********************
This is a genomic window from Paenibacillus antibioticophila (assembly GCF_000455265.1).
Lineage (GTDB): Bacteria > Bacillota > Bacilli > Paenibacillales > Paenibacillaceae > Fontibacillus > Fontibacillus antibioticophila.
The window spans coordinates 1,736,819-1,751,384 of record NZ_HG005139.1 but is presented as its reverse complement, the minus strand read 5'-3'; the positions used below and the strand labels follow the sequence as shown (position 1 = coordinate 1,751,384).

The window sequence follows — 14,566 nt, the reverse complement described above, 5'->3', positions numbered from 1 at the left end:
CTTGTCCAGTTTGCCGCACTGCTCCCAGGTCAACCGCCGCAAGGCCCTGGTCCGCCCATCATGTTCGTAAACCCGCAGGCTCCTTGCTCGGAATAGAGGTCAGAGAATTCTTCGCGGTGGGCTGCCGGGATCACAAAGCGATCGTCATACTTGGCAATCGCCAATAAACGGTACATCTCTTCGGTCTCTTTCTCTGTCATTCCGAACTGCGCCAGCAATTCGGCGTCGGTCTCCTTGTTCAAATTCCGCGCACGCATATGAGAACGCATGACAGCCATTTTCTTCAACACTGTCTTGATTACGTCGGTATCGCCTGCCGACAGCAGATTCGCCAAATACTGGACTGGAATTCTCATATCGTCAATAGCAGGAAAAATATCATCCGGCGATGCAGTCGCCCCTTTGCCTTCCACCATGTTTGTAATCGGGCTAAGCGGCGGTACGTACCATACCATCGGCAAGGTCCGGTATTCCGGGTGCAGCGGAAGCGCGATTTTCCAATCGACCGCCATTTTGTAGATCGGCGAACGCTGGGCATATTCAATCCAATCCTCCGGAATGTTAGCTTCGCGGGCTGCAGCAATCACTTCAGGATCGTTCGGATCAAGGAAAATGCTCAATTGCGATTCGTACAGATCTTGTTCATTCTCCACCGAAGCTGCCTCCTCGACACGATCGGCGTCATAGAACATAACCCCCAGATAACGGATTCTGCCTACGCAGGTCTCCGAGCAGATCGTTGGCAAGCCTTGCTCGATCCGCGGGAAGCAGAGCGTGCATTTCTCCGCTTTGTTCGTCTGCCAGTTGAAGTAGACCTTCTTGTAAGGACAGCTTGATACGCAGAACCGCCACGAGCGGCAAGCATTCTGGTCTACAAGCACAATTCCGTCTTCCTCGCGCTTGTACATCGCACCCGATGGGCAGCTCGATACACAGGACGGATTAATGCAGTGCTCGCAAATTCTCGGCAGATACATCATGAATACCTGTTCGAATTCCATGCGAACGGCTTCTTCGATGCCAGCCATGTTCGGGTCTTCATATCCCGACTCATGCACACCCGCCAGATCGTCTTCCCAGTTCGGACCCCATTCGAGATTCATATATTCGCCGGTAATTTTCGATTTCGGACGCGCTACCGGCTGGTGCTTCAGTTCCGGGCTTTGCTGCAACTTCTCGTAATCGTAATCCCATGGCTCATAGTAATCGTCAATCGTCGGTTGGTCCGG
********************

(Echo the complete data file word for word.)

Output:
This is a genomic window from Paenibacillus antibioticophila (assembly GCF_000455265.1).
Lineage (GTDB): Bacteria > Bacillota > Bacilli > Paenibacillales > Paenibacillaceae > Fontibacillus > Fontibacillus antibioticophila.
The window spans coordinates 1,736,819-1,751,384 of record NZ_HG005139.1 but is presented as its reverse complement, the minus strand read 5'-3'; the positions used below and the strand labels follow the sequence as shown (position 1 = coordinate 1,751,384).

The window sequence follows — 14,566 nt, the reverse complement described above, 5'->3', positions numbered from 1 at the left end:
CTTGTCCAGTTTGCCGCACTGCTCCCAGGTCAACCGCCGCAAGGCCCTGGTCCGCCCATCATGTTCGTAAACCCGCAGGCTCCTTGCTCGGAATAGAGGTCAGAGAATTCTTCGCGGTGGGCTGCCGGGATCACAAAGCGATCGTCATACTTGGCAATCGCCAATAAACGGTACATCTCTTCGGTCTCTTTCTCTGTCATTCCGAACTGCGCCAGCAATTCGGCGTCGGTCTCCTTGTTCAAATTCCGCGCACGCATATGAGAACGCATGACAGCCATTTTCTTCAACACTGTCTTGATTACGTCGGTATCGCCTGCCGACAGCAGATTCGCCAAATACTGGACTGGAATTCTCATATCGTCAATAGCAGGAAAAATATCATCCGGCGATGCAGTCGCCCCTTTGCCTTCCACCATGTTTGTAATCGGGCTAAGCGGCGGTACGTACCATACCATCGGCAAGGTCCGGTATTCCGGGTGCAGCGGAAGCGCGATTTTCCAATCGACCGCCATTTTGTAGATCGGCGAACGCTGGGCATATTCAATCCAATCCTCCGGAATGTTAGCTTCGCGGGCTGCAGCAATCACTTCAGGATCGTTCGGATCAAGGAAAATGCTCAATTGCGATTCGTACAGATCTTGTTCATTCTCCACCGAAGCTGCCTCCTCGACACGATCGGCGTCATAGAACATAACCCCCAGATAACGGATTCTGCCTACGCAGGTCTCCGAGCAGATCGTTGGCAAGCCTTGCTCGATCCGCGGGAAGCAGAGCGTGCATTTCTCCGCTTTGTTCGTCTGCCAGTTGAAGTAGACCTTCTTGTAAGGACAGCTTGATACGCAGAACCGCCACGAGCGGCAAGCATTCTGGTCTACAAGCACAATTCCGTCTTCCTCGCGCTTGTACATCGCACCCGATGGGCAGCTCGATACACAGGACGGATTAATGCAGTGCTCGCAAATTCTCGGCAGATACATCATGAATACCTGTTCGAATTCCATGCGAACGGCTTCTTCGATGCCAGCCATGTTCGGGTCTTCATATCCCGACTCATGCACACCCGCCAGATCGTCTTCCCAGTTCGGACCCCATTCGAGATTCATATATTCGCCGGTAATTTTCGATTTCGGACGCGCTACCGGCTGGTGCTTCAGTTCCGGGCTTTGCTGCAACTTCTCGTAATCGTAATCCCATGGCTCATAGTAATCGTCAATCGTCGGTTGGTCCGG